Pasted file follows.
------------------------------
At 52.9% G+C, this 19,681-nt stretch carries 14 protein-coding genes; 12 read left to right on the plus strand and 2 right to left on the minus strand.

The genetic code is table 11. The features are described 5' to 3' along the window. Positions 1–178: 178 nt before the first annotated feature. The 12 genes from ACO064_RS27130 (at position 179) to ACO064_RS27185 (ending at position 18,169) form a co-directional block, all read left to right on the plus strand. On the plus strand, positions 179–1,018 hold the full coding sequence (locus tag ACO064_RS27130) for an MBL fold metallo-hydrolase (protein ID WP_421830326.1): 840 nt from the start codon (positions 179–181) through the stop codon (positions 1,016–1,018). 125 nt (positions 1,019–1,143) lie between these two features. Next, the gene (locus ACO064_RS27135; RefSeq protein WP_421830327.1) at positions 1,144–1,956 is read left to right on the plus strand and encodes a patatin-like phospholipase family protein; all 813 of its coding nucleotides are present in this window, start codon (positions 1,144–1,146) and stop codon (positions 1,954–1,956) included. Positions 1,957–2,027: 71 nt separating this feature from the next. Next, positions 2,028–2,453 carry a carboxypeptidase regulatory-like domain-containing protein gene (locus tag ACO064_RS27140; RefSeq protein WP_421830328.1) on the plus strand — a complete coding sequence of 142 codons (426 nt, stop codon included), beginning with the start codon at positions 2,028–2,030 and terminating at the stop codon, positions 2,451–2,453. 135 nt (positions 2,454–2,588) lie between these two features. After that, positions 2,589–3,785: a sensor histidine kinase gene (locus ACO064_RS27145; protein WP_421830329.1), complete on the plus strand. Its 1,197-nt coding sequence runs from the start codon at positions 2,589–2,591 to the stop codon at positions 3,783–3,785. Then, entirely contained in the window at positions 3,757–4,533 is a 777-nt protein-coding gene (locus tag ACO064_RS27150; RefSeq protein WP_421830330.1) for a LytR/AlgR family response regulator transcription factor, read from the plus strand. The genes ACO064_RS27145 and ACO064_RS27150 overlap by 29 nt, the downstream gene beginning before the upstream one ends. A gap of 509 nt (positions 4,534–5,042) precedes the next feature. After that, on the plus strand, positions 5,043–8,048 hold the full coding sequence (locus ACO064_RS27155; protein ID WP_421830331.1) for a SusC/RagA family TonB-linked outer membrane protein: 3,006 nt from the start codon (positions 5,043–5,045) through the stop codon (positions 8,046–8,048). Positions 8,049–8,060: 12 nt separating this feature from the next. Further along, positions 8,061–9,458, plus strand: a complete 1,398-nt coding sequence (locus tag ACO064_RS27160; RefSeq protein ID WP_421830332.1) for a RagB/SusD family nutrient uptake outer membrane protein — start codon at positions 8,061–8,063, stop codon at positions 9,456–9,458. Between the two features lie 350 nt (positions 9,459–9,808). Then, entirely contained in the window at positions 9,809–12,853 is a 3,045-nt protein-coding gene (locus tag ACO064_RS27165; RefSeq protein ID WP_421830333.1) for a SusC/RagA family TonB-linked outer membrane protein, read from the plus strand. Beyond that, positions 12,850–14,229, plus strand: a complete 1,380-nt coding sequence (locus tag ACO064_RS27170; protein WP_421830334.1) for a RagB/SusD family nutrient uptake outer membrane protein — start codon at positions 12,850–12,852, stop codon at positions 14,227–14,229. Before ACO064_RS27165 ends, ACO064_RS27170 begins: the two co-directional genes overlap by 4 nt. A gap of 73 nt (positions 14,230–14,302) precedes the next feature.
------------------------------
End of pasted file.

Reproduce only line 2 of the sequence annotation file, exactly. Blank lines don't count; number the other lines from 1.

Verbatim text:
The genetic code is table 11. The features are described 5' to 3' along the window. Positions 1–178: 178 nt before the first annotated feature. The 12 genes from ACO064_RS27130 (at position 179) to ACO064_RS27185 (ending at position 18,169) form a co-directional block, all read left to right on the plus strand. On the plus strand, positions 179–1,018 hold the full coding sequence (locus tag ACO064_RS27130) for an MBL fold metallo-hydrolase (protein ID WP_421830326.1): 840 nt from the start codon (positions 179–181) through the stop codon (positions 1,016–1,018). 125 nt (positions 1,019–1,143) lie between these two features. Next, the gene (locus ACO064_RS27135; RefSeq protein WP_421830327.1) at positions 1,144–1,956 is read left to right on the plus strand and encodes a patatin-like phospholipase family protein; all 813 of its coding nucleotides are present in this window, start codon (positions 1,144–1,146) and stop codon (positions 1,954–1,956) included. Positions 1,957–2,027: 71 nt separating this feature from the next. Next, positions 2,028–2,453 carry a carboxypeptidase regulatory-like domain-containing protein gene (locus tag ACO064_RS27140; RefSeq protein WP_421830328.1) on the plus strand — a complete coding sequence of 142 codons (426 nt, stop codon included), beginning with the start codon at positions 2,028–2,030 and terminating at the stop codon, positions 2,451–2,453. 135 nt (positions 2,454–2,588) lie between these two features. After that, positions 2,589–3,785: a sensor histidine kinase gene (locus ACO064_RS27145; protein WP_421830329.1), complete on the plus strand. Its 1,197-nt coding sequence runs from the start codon at positions 2,589–2,591 to the stop codon at positions 3,783–3,785. Then, entirely contained in the window at positions 3,757–4,533 is a 777-nt protein-coding gene (locus tag ACO064_RS27150; RefSeq protein WP_421830330.1) for a LytR/AlgR family response regulator transcription factor, read from the plus strand. The genes ACO064_RS27145 and ACO064_RS27150 overlap by 29 nt, the downstream gene beginning before the upstream one ends. A gap of 509 nt (positions 4,534–5,042) precedes the next feature. After that, on the plus strand, positions 5,043–8,048 hold the full coding sequence (locus ACO064_RS27155; protein ID WP_421830331.1) for a SusC/RagA family TonB-linked outer membrane protein: 3,006 nt from the start codon (positions 5,043–5,045) through the stop codon (positions 8,046–8,048). Positions 8,049–8,060: 12 nt separating this feature from the next. Further along, positions 8,061–9,458, plus strand: a complete 1,398-nt coding sequence (locus tag ACO064_RS27160; RefSeq protein ID WP_421830332.1) for a RagB/SusD family nutrient uptake outer membrane protein — start codon at positions 8,061–8,063, stop codon at positions 9,456–9,458. Between the two features lie 350 nt (positions 9,459–9,808). Then, entirely contained in the window at positions 9,809–12,853 is a 3,045-nt protein-coding gene (locus tag ACO064_RS27165; RefSeq protein ID WP_421830333.1) for a SusC/RagA family TonB-linked outer membrane protein, read from the plus strand. Beyond that, positions 12,850–14,229, plus strand: a complete 1,380-nt coding sequence (locus tag ACO064_RS27170; protein WP_421830334.1) for a RagB/SusD family nutrient uptake outer membrane protein — start codon at positions 12,850–12,852, stop codon at positions 14,227–14,229. Before ACO064_RS27165 ends, ACO064_RS27170 begins: the two co-directional genes overlap by 4 nt. A gap of 73 nt (positions 14,230–14,302) precedes the next feature.